Selecting a GUI for Linux
Joe Zonker Brockmeier
You've probably been using Linux for years as a workhorse system for file serving, Web serving, and other thankless tasks. When Linux first came into the shop, it was as a server only and little thought was given to needing a graphical user interface (GUI). Recently, the focus on Linux has been as a workstation or desktop operating system. It's little wonder -- the advantages of Linux over other desktop offerings in terms of speed, reliability, and cost of ownership are huge. However, one thing you don't have to think about with other operating systems is what GUI to use. From a systems administrator's point of view, choosing a GUI for Linux doesn't mean picking the prettiest of the lot, but finding a GUI with the features users need with the lowest cost of ownership.
With Linux, there are many GUIs to choose from. In this article, I'll provide a brief overview of the features of the three most popular GUIs for Linux and try to ease the path through the jungle for sys admins who until now haven't had to worry about anything other than Linux's command line interface. Although there are dozens of Linux GUIs out there, the big three are CDE, KDE, and GNOME. Many of the GUIs for Linux are window managers only, but these three are complete desktop environments. Each GUI includes user tools, applications, network utilities, and development tools.
CDE, the Common Desktop Environment, has been around the longest. If you have a UNIX background, you've probably seen CDE before. CDE is a commercial product that is not free in any sense of the word. CDE is licensed by the Open Group and was originally designed as a standard for UNIX desktops under the COSE (Common Open Software Environment) initiative by Hewlett-Packard, IBM, Novell, and SunSoft. CDE is not as widely used in the Linux community as the other GUIs. However, if you are integrating Linux workstations amongst existing UNIX workstations and wish to keep a standard GUI, CDE might be a good bet.
KDE, the K Desktop Environment, is an Open Source project that derives features from CDE, Windows 9x, the MacOS, and also includes some innovative features of its own. The KDE project began in 1996 and has made amazing progress. The current version is 1.1.1, and the 2.0 version is in development. Although KDE is not a commercial product, it does receive some support from Linux distributors, and it is undergoing rapid development. At last count, there were several hundred developers working on KDE, and 110 working on translation alone! KDE uses the Qt libraries, which were not under an Open Source license by the strictest definition. KDE is the default GUI for most Linux distributions and is included with all major distributions.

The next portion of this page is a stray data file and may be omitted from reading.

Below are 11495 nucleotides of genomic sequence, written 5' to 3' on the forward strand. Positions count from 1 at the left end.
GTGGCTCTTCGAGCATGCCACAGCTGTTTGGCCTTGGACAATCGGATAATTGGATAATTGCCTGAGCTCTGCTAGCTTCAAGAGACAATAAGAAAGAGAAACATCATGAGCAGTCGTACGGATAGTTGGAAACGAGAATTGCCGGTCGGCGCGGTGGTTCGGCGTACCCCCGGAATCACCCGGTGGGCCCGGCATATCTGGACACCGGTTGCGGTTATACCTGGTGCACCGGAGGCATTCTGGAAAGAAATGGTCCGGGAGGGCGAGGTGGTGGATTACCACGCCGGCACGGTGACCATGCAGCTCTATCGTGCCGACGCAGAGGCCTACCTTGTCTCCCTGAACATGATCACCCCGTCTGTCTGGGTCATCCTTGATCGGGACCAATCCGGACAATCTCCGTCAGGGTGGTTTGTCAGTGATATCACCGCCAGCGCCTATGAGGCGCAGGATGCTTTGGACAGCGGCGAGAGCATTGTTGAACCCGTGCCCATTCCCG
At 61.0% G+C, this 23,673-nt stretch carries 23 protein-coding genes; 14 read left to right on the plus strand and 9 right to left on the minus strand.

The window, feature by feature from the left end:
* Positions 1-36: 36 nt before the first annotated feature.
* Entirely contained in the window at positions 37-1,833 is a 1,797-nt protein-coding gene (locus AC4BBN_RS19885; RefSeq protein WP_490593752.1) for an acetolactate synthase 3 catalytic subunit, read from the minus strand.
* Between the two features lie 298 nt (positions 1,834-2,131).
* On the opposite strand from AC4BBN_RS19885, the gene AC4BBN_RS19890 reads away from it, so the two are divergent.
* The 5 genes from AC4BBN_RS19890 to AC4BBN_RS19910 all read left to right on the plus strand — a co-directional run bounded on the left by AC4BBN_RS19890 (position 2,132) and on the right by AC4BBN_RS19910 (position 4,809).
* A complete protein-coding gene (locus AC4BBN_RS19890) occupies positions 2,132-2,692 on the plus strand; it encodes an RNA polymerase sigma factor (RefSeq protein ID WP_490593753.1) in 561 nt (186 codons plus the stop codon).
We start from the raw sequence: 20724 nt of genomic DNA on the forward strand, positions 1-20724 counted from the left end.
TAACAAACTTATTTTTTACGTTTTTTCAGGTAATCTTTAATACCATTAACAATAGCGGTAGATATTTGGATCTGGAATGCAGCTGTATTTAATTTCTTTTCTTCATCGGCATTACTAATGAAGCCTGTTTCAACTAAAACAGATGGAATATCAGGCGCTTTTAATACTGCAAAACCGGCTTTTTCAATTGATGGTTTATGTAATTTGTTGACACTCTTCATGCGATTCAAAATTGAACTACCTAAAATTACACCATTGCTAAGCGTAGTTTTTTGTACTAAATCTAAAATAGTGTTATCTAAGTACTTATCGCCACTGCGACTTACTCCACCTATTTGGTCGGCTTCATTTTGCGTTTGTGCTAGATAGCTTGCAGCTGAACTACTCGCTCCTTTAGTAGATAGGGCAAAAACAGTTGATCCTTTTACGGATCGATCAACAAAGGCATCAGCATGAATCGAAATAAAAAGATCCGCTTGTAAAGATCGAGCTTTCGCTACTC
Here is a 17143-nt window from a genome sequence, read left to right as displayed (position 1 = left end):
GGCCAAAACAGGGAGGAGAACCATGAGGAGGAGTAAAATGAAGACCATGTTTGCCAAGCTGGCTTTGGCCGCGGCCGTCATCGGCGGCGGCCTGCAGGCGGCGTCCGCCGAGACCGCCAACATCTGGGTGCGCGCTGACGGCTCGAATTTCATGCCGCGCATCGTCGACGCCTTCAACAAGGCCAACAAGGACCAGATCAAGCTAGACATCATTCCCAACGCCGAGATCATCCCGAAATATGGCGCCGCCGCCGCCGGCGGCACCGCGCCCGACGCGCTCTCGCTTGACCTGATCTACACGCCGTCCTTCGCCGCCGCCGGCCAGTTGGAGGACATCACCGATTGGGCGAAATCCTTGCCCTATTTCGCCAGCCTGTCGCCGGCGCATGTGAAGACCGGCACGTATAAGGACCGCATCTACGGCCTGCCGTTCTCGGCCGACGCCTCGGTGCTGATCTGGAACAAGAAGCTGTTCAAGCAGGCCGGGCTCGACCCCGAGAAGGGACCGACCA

GNOME, the newest GUI to the party, is also known as the GNU Network Object Model Environment. (Free software geeks love recursive acronyms.) GNOME was created in response to the fact that there were no completely free desktop environments for Linux and other Open Source operating systems at the time. GNOME is completely Open Source -- everything included with GNOME is licensed under the General Public License. GNOME is included with most Linux distributions. Unlike KDE and CDE, GNOME does not come with a standard window manager. Instead, GNOME works with GNOME-aware window managers like Enlightenment and Window Maker.
Cost of Ownership
Cost of ownership is usually the most important consideration when choosing hardware, operating systems, or application software -- what is the total cost of ownership? Good administrators won't save $10 on a network card that is likely to fail and cost $100 in lost time and labor to replace later, and they haven't gone with Linux on price alone either.
Of the three GUIs mentioned above, only CDE requires a license to be purchased for use. KDE and GNOME are available for free via download and require no licensing. Of course, cost of ownership goes beyond the initial purchase price. However, if you're setting up more than three or four Linux workstations, you can be looking at a hefty fee to equip each of them with CDE. Xi Graphics' version of CDE, bundled with their Accelerated X Display Server, has a suggested retail price of $199.95 for one license. Even with quantity discounts, that can get expensive fast.
The other major question of cost of ownership is the stability and performance of the GUIs. Free software isn't a bargain if it's too buggy to use. Most of us would prefer to install software once, configure it, and forget it exists. Having used each of the GUIs for some time, I've found no stability issues with CDE, KDE, or GNOME. The 1.0 release of GNOME was somewhat buggy, but GNOME has matured very quickly. The best scenario would be to install each desktop on a testbed machine similar to the machines that they will be deployed on and put them through their paces.
Each of the desktop environments include everything a user would expect with a modern OS. User tools include file managers, calendars, mail clients, calculators, online help, etc. The one problem with KDE and GNOME's online help is that it isn't always complete. Several programs under KDE and GNOME have only partial help files available for them at this time. The biggest downfall with most Open Source software is not in the quality of the software, but the availability of freely available documentation. CDE offers support for English, German, Spanish, French, and Italian. KDE and GNOME support at least 30 languages, with more support on the way.